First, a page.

Book Reviews



  Going down

to come

up again straight

Victoria Brittain reviews a new book on madness.

Mary Barnes lives alone in an attic in Hampstead painting with furious energy picture after picture, often of Christ crucified or The Resurrection. Two exhibitions of her paintings, a, good number of short stories and now a book, (Mary Barnes. Two Accounts of a Journey Through Madness. Mary Barnes and Joseph Berke. Mac Gibbon, & Kee, £ 2.95,) tell the story of Miss Barnes' own resurrection.

  Seven years ago after a career which included months in the locked ward of a mental hospital as a patient, years in different hospitals as a' nurse, sister and teacher of nurses and an attempt to become a nun, Miss Barnes decided "to go down to 'before I was born?to come up again straight".

With weeks of her bravely planned breakdown Miss Barnes had in mind and body regressed to an intra?uterine in which she needed the total care of babyhood or the months before birth and was literally fed by a tube.

About 25 years before Miss Barnes' younger brother Peter had broken down and was sent to a mental hospital at the age of 16. She explains this us his early attempt at freedom front their abnormally nice family" where each of then, had choked on unexpressed gnawing anger since childhood.

The family as she describes it was the classic breeding ground of neurosis: a semi?invalid mother demanding "good" children to shield, her from any rude touch of reality, thereby preventing each child from acknowledging the unpleasant facets of the world and of themselves.

By the time she was 40 Miss Barnes had decided she could not any longer pretend her life was manageable (as it then appeared on the surface). Nor would she go back into a mental hospital. She decided on psychoanalysis.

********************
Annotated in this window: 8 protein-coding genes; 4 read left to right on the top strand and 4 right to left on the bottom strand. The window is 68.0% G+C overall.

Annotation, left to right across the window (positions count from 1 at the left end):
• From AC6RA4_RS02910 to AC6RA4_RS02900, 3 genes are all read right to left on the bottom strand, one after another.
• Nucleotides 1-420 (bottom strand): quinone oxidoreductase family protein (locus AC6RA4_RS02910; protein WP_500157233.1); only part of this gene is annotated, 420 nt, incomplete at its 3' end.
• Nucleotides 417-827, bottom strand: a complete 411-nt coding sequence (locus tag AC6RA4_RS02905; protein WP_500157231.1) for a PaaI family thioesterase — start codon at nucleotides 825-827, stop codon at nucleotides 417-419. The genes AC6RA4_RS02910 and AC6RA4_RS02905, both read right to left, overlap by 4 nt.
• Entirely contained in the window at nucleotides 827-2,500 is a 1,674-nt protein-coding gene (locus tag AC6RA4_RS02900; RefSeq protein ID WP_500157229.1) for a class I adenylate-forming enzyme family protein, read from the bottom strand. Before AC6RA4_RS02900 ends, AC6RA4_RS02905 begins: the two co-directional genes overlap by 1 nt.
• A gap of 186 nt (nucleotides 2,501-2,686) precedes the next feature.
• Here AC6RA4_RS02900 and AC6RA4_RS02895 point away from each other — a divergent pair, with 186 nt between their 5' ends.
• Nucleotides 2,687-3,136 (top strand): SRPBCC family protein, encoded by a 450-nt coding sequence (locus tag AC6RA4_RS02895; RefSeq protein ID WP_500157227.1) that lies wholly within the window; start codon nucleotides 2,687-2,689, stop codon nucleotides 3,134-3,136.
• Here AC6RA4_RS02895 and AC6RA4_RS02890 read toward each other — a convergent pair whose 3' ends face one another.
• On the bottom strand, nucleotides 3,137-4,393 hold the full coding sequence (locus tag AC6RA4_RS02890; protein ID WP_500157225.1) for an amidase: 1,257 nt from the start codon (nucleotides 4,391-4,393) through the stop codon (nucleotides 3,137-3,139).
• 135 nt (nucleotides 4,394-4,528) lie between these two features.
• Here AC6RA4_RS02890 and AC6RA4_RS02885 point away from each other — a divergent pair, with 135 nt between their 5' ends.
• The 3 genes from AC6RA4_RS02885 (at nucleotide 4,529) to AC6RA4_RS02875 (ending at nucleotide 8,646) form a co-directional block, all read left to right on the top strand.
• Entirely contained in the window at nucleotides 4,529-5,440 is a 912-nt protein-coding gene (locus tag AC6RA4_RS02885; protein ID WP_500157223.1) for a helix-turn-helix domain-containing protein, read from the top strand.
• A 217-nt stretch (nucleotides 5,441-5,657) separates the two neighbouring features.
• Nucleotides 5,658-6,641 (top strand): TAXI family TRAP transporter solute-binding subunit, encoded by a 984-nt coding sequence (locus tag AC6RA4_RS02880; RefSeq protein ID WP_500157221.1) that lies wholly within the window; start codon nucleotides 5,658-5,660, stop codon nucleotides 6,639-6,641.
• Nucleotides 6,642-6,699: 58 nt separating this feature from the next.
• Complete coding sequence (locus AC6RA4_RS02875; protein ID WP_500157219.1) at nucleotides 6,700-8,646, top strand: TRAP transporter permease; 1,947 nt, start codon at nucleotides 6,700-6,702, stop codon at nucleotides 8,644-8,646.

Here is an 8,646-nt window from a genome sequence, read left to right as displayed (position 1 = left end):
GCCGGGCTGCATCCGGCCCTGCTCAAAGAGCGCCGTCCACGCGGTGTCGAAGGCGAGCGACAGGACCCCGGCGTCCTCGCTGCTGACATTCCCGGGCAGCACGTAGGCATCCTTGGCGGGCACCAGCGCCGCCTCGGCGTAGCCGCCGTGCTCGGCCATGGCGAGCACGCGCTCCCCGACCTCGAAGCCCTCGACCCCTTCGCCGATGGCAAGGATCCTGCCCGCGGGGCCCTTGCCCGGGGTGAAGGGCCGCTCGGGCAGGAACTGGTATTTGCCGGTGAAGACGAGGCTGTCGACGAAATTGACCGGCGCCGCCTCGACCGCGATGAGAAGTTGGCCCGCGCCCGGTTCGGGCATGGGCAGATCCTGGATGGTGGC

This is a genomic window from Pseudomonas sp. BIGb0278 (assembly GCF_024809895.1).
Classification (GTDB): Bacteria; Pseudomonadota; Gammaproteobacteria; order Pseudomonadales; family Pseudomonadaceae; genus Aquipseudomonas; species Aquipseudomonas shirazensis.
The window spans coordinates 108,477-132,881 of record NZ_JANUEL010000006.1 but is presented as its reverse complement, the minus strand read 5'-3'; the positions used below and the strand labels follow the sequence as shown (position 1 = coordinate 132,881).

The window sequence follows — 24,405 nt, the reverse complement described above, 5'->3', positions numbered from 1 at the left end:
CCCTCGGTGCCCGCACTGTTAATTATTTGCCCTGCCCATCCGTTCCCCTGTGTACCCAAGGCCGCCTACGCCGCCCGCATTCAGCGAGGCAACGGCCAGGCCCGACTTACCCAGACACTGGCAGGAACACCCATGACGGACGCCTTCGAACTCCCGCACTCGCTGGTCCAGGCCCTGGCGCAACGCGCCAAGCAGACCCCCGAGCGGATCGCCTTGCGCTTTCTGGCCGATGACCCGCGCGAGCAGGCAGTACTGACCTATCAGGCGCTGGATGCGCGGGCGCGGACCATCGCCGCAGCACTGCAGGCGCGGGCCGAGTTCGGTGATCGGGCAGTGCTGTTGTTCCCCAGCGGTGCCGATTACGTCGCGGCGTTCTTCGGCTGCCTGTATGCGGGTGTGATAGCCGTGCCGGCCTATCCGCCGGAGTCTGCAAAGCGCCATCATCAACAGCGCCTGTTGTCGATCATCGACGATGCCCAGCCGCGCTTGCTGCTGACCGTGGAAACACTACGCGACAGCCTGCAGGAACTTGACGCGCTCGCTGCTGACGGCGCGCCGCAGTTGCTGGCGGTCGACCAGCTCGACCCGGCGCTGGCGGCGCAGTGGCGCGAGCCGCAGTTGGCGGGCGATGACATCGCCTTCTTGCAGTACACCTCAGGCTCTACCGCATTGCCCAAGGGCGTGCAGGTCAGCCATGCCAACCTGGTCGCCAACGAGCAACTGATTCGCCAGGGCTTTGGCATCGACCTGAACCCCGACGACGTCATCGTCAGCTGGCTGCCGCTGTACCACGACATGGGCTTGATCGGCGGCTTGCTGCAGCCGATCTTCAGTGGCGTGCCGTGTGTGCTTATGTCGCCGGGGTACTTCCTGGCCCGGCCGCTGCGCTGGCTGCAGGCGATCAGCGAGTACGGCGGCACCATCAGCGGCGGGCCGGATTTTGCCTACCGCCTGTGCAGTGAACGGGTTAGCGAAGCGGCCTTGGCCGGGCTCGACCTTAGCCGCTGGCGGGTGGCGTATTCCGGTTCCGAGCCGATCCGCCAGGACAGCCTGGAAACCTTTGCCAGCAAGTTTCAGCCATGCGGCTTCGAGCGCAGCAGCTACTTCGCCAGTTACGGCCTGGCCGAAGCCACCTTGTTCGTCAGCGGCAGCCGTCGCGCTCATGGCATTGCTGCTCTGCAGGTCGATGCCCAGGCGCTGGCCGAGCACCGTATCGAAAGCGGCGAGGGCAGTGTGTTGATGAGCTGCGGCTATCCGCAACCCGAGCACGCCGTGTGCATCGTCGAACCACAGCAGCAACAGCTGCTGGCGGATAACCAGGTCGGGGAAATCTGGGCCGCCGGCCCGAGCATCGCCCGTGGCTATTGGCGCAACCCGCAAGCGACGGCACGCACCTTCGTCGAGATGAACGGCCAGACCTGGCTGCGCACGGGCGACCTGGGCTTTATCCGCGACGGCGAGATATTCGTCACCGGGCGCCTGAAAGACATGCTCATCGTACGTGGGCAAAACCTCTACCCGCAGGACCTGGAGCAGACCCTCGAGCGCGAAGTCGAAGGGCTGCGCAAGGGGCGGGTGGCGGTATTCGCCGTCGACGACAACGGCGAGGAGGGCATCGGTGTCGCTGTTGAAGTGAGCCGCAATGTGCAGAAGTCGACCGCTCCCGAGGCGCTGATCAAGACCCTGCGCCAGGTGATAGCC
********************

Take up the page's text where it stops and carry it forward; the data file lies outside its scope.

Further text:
Dr R. D. Laing who she was referred to told her: You need analysis 24 hours out of 24. You. will be like a child and cannot be around like that. Yon would only get locked up in a mental hospital. What there is of you is very frail, You can't lie on a couch to have analysis and get up and carry on. A year later Miss Barnes went to break down and be cared for in, the community of doctors, artists, students and others who lived in Kingsley Hall in east London between 1965 and 1969.

Prostrate in waves of madness Miss Barnes was possessed by her anger which, she called. IT. " During the day IT seemed stronger than my very strong body and will. Instead of using my strength I become as a slave bound in chains of my own making, stiff, set, unable to bend, I felt my anger not only killing me, but everyone and everything around me." She saw herself as a monster, a kil1er, too dangerous for anyone to be near.

But through all this a group of a dozen or so doctors and others were constantly near Miss Barnes giving total physical care and feeding her love and warmth in return for the anger she meted out to them.

One doctor saw her constantly. In the bad times he was with her for hours and hours, washing her, feeding her. and putting her to bed. Later he saw her for three hourly sessions a week and later still for one. The intimacy for their relationship is described here by both. Miss Barnes and Dr Joseph Berke. It clearly illustrates the Phenomenon of the transference relationship which is the key to psychoanalysis allowing the patient to reexperience all infant love, hate and fantasy with, the, analyst ill loco parents.

In a conventional analysis these, feelings are mostly communicated in words. Miss Barnes could communicate them only physically in deeds for over a year.

Her therapist Dr Berke is an American. He is not on the Medical Register and therefore not subject to the General Medical Council rules which prohibit personal publicity which might bring patients to a doctor.

Miss Barnes' painting was en. encouraged though also often hated for its primitive violence by others living in Kingsley Hall. When she could not speak the paintings became, "me, exposed, raw on the wall all around the house". It was the first outlet her creativity had ever had in her life. She painted obsessively sometimes seven hours at a stretch. The Paintings forged the link which brought her back to the adult world as a different person.